Early Church Fathers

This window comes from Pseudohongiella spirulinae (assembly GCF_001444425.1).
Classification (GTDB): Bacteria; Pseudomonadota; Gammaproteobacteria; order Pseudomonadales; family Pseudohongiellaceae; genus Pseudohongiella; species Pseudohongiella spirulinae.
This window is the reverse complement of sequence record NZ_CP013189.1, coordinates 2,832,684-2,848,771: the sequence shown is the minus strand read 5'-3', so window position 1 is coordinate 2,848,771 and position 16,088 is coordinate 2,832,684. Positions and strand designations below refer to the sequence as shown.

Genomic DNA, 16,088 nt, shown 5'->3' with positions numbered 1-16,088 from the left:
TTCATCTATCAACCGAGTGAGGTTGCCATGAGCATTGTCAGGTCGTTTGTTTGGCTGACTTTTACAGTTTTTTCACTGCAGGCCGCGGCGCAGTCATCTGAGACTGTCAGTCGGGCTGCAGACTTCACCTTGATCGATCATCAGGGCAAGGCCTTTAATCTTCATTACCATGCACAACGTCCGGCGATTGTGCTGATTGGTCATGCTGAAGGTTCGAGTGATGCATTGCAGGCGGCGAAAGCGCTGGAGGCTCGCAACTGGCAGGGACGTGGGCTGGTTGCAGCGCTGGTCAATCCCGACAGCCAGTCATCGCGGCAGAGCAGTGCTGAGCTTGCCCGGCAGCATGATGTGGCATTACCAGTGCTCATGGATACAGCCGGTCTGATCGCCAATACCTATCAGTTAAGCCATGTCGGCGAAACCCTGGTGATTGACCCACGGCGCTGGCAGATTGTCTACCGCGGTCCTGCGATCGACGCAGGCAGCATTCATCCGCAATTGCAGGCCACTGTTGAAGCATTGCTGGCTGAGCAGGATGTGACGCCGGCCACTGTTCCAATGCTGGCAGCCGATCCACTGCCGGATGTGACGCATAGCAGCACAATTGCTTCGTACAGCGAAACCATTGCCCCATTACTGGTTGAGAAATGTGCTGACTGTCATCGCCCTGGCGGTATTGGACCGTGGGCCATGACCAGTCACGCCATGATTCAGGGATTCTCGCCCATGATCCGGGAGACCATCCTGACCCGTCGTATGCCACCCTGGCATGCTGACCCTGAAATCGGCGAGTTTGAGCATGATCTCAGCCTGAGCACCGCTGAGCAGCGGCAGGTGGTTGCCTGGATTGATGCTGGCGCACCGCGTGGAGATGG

We are in possession of a considerable body of testimonies from ancient literature bearing on the life and work of Gregory. From these, though they are largely mixed up with the marvellous, we gain a tolerably clear and satisfactory view of the main facts in his history, and the most patent features of his character. From various witnesses we learn that he was also known by the name Theodorus, which may have been his original designation; that he was a native of Neo-Caesareia, a considerable place of trade, and one of the most important towns of Pontus; that he belonged to a family of some wealth and standing; that he was born of heathen parents; that at the age of fourteen he lost his father; that he had a brother named Athenodorus; and that along with him he travelled about from city to city in the prosecution of studies that were to fit him for the profession of law, to which he had been destined. Among the various seats of learning which he thus visited we find Alexandria, Athens, Berytus, and the Palestinian Caesareia mentioned. At this last place-to which, as he tells us, he was led by a happy accident in the providence of God-be was brought into connection with Origen. Under this great teacher he received lessons in logic, geometry, physics, ethics, philosophy, and ancient literature, and in due time also in biblical science and the verities of the Christian faith. Thus, having become Origen's pupil, he became also by the hand of God his convert. After a residence of some five years with the great Alexandrian, he returned to his native city. Soon, however, a letter followed him to Neo-Caesareia, in which Origen urged him to dedicate himself to the ministry of the Church of Christ, and pressed strongly upon him his obligation to consecrate his gifts to the service of God, and in especial to devote his acquirements in heathen science and learning to the elucidation of the Scriptures. On receipt of this letter, so full of wise and faithful counsel and strong exhortation, from the teacher whom he venerated and loved above all others, he withdrew into the wilderness, seeking opportunity for solemn thought and private prayer over its contents. At this time the bishop of Amasea, a city which held apparently a first place in the province, was one named Phaedimus, who, discerning the promise of great things in the convert, sought to make him bishop of Neo-Caesareia. For a considerable period, however, Gregory, who shrank from the responsibility of the episcopal office, kept himself beyond the bishop's reach, until Phaedimus, unsuccessful in his search, had recourse to the stratagem of ordaining him in his absence, and declaring him, with all the solemnities of the usual ceremonial, bishop of his native city. On receiving the report of this extraordinary step, Gregory yielded, and, coming forth from the place of his concealment, was consecrated to the bishopric with all the customary formalities; and so well did he discharge the duties of his office, that while there were said to be only seventeen Christians in the whole city when he first entered it as bishop, there were said to be only seventeen pagans in it at the time of his death. The date of his studies under Origen is fixed at about 234 A.D., and that of his ordination as bishop at about 240. About the year 250 his church was involved in the sufferings of the Decian persecution, on which occasion he fled into the wilderness, with the hope of preserving his life for his people, whom he also counselled to follow in that matter his example. His flock had much to endure, again, through the incursion of the northern barbarians about 260. He took part in the council that met at Antioch in 265 for the purpose of trying Paul of Samosata; and soon after that he died, perhaps about 270, if we can adopt the conjectural reading which gives the name Aurelian instead of Julian in the account left us by Suidas.